UTIG Ph.D. student Tianyi Sun was recently selected for one of three Outstanding Oral awards for the 2018 American Meteorological Society meeting in Austin. She presented on “Role of Stochastic Atmospheric Forcing in Tropical Pacific Decadal Variability and ENSO Modulation.” The presentation can be viewed on the AMS website. We caught up with Tianyi to learn more about her and her studies here at UTIG.
Degree working towards and anticipated graduation date:
PhD in Geological Sciences, focusing on Climate Dynamics; May 2019
Why did you decide to study at UTIG?
During my undergraduate studies in Atmospheric Sciences at Nanjing University (China), I decided to come to the United States for graduate school in hopes that it will lead to an academic career. An advisor with similar research interests, recommended that I apply to UT Austin. Then I browsed the list of researchers and came across Dr. Yuko Okumura’s profile. Our research interest was a perfect match. I contacted Yuko and she happened to be looking for a PhD student; so I came here and became her first student.
I didn’t know much about UTIG before I started but was really impressed by the variety of science and numerous field work people do here. I feel very fortunate and love being part of UTIG by doing what I do.
What is the focus of your studies?
I’m interested in large-scale ocean-atmosphere interactions and climate variability on interannual, interdecadal and longer time scales. My thesis focuses on the stochastically driven interdecadal variability in the Pacific Ocean and its interaction with the El Niño-Southern Oscillation (ENSO) phenomenon. The atmosphere is very powerful and chaotic; it produces day-to-day weather and then quickly forgets about what it did. The ocean, with a large heat capacity, can integrate the stochasticity of the atmospheric circulation and produce low frequency variability. Built on this simple mechanism, I investigate how the decadal changes in the mean state of tropical Pacific is influenced by stochastic atmospheric forcing, and how the mean state changes modulate ENSO activity. Most of my work is done with climate model simulations. I also analyze observational datasets to look for validation for the modeling results.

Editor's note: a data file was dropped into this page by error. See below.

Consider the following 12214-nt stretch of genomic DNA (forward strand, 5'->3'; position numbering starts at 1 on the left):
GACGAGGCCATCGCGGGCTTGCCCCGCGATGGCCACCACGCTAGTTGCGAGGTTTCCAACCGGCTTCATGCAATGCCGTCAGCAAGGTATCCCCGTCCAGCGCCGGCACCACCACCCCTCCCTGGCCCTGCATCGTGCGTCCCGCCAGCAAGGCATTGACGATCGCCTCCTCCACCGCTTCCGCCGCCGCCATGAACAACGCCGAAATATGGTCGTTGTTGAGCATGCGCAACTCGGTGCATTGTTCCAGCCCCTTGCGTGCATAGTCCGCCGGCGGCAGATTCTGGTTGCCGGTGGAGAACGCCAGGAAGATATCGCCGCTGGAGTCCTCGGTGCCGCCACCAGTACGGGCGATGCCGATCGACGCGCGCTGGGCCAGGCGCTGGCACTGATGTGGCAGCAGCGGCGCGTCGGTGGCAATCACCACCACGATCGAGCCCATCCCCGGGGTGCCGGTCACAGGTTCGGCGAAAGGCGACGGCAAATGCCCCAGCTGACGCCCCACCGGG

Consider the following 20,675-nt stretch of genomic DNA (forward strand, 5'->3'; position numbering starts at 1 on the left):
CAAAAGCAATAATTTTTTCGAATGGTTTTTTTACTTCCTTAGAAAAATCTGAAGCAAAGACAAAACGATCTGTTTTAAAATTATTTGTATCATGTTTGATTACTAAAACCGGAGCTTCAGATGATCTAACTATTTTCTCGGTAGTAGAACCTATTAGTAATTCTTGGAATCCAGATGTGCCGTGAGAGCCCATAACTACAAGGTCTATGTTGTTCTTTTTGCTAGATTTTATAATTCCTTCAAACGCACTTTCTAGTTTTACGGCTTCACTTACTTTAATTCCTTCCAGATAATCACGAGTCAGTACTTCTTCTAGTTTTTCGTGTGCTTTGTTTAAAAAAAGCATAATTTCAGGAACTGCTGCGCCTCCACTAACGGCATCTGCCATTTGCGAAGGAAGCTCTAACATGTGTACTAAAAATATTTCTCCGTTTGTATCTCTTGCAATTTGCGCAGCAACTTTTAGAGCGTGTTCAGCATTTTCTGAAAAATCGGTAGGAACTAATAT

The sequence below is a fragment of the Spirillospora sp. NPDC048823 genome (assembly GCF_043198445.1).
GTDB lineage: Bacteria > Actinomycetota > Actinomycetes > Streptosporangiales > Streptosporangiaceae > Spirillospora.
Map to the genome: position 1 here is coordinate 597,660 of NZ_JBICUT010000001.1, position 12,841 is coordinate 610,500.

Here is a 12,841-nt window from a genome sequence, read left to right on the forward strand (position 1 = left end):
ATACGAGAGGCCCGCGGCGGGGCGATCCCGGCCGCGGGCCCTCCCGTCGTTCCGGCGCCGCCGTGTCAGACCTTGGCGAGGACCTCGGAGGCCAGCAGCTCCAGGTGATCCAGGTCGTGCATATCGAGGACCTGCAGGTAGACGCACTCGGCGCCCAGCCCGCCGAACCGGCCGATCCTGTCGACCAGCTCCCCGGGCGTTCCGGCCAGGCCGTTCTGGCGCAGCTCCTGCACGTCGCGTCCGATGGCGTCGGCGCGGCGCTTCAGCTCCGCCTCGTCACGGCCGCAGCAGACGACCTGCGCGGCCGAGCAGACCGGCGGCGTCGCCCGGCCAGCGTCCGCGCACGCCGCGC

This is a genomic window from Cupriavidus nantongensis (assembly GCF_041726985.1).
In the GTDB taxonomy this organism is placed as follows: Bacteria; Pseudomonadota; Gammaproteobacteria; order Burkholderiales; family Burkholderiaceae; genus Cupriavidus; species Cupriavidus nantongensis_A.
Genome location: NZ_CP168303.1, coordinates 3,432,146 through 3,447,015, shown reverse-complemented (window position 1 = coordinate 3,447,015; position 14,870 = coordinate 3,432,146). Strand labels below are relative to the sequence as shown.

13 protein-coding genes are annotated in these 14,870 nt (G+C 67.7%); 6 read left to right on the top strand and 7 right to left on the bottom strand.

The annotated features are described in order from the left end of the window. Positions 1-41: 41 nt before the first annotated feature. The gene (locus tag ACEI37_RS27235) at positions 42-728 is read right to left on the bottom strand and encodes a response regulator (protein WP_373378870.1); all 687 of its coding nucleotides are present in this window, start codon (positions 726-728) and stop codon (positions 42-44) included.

How did you get interested in climate science?
Whenever I’m asked this question, I wish I had a perfect childhood story that led to what I’m studying, but the truth is, I’ve just always liked all aspects of natural sciences and wanted to figure things out as much as I can. When I was in high school and it was time to choose a major for college, I picked atmospheric sciences and have enjoyed learning about it for 8 years. For me, I believe that it’s not possible to get truly interested in a research field or topic without sticking my head into it, listening and reading about it, and actually poking around and getting my hands dirty. It takes time to cultivate that initial curiosity to a research interest. I was lucky to stumble into climate science and am just fascinated by it. Now as I learn more about the complications behind a simple global mean temperature curve, I realize what it means for people’s lives that we have a deep understanding of the climate system.
You recently received an award for your presentation at the American Meteorological Society’s Austin meeting – what did it mean to you to receive that award?
I was honored to be recognized for my research and also how I communicate my work. It’s always difficult to communicate technical results to anyone who does not know about my research. Learning to do good scientific communication is a long road ahead; this is a good start.
What is your favorite part about studying and working at UTIG?
The variety of scientific research conducted here really opens my eyes. As students, we are offered many opportunities and resources to explore the subfields of Geophysics. I’m able to collaborate with paleoclimatologists to learn about past climate. I also went into the field during the Marine Geology and Geophysics course and learned about sedimentology and seismology. UTIG expands my horizons.
What advice would you give to new graduate students?
I recently had a casual chat with one of my colleagues about the difficult times during graduate studies than for the newcomers. They said, “scientific research is an exponential curve, and we’ve just started off from x=0. Sometimes you may feel that you are not moving forward at all, but it will get better soon.”
What are your career goals for after you graduate?
I hope to stay in academia, so doing a postdoc will be the way to go. Ideally, I want to do research and teach throughout my entire career.